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Islands of Destiny: The Solomons Campaign and the Eclipse of the Rising Sun

 By John Prados. 416 pp. NAL Hardcover, 2012. $26.95.

 Move over, Midway. John Prados wants to bump the famed naval battle from its vaunted spot as the Allies’ Big Turnaround in the Pacific. Instead, the historian argues, the tide really turned during the long, complicated, and messy land-and-sea battles of the Solomon Islands from November 1942 to February 1943. And his reasons are very persuasive.

Start with the state of the Imperial Japanese Fleet—mauled, Prados says, but not beaten after Midway. In fact, the repeated operations during the battles clustered around the Solomons, a group of a thousand islands east of New Guinea and dangerously near Allied supply lines to Australia, demonstrated the fleet’s still-threatening power—and ready ability to project it. This is one key reason why Prados recasts the Solomons Campaign as the Pacific’s pivotal event: after it, the Japanese fleet truly was a shadow of its awesome early-war self.

During those torturous months of incessant seesawing battles, Prados notes, the Allies fought through bitter losses and blood-soaked lessons, adapting prewar doctrine and human ingenuity to the battlefield’s unexpected, unforgiving demands. Their solutions to problems of amphibious assault and combining forces helped shape future successes like D-Day.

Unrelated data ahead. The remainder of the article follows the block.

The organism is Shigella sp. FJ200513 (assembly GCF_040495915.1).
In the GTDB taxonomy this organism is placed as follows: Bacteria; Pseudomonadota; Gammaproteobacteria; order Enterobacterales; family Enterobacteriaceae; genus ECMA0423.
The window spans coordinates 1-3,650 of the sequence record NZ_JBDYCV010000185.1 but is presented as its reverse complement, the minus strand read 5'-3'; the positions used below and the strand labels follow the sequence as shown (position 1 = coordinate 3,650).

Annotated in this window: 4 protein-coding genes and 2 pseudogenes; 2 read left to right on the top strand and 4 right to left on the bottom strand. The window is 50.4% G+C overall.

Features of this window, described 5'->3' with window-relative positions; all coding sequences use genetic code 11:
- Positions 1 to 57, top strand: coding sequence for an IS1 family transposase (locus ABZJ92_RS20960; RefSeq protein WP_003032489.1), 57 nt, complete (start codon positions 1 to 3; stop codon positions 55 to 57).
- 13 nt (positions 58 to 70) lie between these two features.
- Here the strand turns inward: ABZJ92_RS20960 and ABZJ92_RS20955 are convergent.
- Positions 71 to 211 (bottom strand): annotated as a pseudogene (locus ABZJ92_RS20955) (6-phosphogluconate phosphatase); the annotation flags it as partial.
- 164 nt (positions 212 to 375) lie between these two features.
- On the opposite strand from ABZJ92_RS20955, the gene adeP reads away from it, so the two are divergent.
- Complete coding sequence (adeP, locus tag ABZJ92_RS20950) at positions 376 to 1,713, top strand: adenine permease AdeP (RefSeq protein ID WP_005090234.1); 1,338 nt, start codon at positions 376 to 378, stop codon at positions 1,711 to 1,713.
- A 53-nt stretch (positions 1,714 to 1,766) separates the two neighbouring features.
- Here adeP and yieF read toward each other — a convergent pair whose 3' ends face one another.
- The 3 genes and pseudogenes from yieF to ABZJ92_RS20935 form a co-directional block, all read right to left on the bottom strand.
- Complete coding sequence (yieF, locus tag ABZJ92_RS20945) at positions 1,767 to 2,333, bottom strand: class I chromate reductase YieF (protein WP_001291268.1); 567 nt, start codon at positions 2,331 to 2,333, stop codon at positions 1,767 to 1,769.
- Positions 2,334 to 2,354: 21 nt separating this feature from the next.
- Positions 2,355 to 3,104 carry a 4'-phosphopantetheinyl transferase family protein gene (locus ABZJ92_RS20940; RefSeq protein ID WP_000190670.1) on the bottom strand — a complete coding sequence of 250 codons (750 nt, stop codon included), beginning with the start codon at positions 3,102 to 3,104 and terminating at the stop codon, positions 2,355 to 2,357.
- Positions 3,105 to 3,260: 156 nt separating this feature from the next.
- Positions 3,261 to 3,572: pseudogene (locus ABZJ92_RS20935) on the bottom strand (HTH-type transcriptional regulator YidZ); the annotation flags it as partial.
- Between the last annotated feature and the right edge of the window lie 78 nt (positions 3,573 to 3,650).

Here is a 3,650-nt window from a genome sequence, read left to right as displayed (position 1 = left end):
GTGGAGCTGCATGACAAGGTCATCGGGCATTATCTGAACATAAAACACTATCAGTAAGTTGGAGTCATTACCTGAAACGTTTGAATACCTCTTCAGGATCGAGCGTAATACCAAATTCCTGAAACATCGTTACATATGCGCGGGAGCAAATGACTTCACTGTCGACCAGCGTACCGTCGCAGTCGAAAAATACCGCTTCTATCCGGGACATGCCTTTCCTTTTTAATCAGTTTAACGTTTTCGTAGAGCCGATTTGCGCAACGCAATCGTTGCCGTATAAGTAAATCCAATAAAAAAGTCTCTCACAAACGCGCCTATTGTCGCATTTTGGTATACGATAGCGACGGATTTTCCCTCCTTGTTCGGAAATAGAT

Prados is a talented narrator. Drawing from extensive and revealing Japanese sources he weaves a cast of hundreds— from high command down to the boots on the ground, including the many non-Americans involved—into a remarkably textured, well-paced account that provides at-odds perspectives from Allied and Axis figures. He takes Admiral Frank Fletcher to task for abandoning the Marines on Guadalcanal, and gives Admiral William “Bull” Halsey props for reopening supply lines and relieving the exhausted Marines. He underlines the vital role of intelligence in Pacific planning for both sides, and incisively notes that one of Midway’s most vital effects was the Japanese fleet’s loss of its carrier-based technical crews.

Prados doesn’t miss much. Which is why, along with his storytelling’s rich depths and surprising perspectives, Islands of Destiny is essential reading for anyone interested in the Pacific War.


Originally published in the December 2012 issue of World War II. To subscribe, click here.